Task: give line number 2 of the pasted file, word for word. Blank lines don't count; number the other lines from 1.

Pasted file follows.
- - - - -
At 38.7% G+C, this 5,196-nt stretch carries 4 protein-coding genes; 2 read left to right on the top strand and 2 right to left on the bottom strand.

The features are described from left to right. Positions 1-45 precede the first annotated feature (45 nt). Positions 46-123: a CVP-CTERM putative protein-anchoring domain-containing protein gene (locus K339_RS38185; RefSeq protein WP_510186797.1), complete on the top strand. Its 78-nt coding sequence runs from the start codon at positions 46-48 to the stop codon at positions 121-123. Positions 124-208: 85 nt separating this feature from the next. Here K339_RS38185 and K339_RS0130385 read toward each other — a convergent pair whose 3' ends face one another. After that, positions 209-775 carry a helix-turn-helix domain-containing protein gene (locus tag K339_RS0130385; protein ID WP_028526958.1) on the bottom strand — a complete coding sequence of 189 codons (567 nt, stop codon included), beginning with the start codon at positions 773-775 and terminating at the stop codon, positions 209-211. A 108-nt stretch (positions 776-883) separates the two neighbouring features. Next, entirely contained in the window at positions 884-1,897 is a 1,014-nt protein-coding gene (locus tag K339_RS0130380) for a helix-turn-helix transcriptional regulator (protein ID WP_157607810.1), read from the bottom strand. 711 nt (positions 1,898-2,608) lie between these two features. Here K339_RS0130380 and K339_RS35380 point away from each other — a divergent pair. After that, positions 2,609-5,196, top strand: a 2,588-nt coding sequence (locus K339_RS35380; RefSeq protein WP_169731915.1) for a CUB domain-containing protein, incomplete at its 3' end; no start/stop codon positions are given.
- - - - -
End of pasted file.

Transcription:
The features are described from left to right. Positions 1-45 precede the first annotated feature (45 nt). Positions 46-123: a CVP-CTERM putative protein-anchoring domain-containing protein gene (locus K339_RS38185; RefSeq protein WP_510186797.1), complete on the top strand. Its 78-nt coding sequence runs from the start codon at positions 46-48 to the stop codon at positions 121-123. Positions 124-208: 85 nt separating this feature from the next. Here K339_RS38185 and K339_RS0130385 read toward each other — a convergent pair whose 3' ends face one another. After that, positions 209-775 carry a helix-turn-helix domain-containing protein gene (locus tag K339_RS0130385; protein ID WP_028526958.1) on the bottom strand — a complete coding sequence of 189 codons (567 nt, stop codon included), beginning with the start codon at positions 773-775 and terminating at the stop codon, positions 209-211. A 108-nt stretch (positions 776-883) separates the two neighbouring features. Next, entirely contained in the window at positions 884-1,897 is a 1,014-nt protein-coding gene (locus tag K339_RS0130380) for a helix-turn-helix transcriptional regulator (protein ID WP_157607810.1), read from the bottom strand. 711 nt (positions 1,898-2,608) lie between these two features. Here K339_RS0130380 and K339_RS35380 point away from each other — a divergent pair. After that, positions 2,609-5,196, top strand: a 2,588-nt coding sequence (locus K339_RS35380; RefSeq protein WP_169731915.1) for a CUB domain-containing protein, incomplete at its 3' end; no start/stop codon positions are given.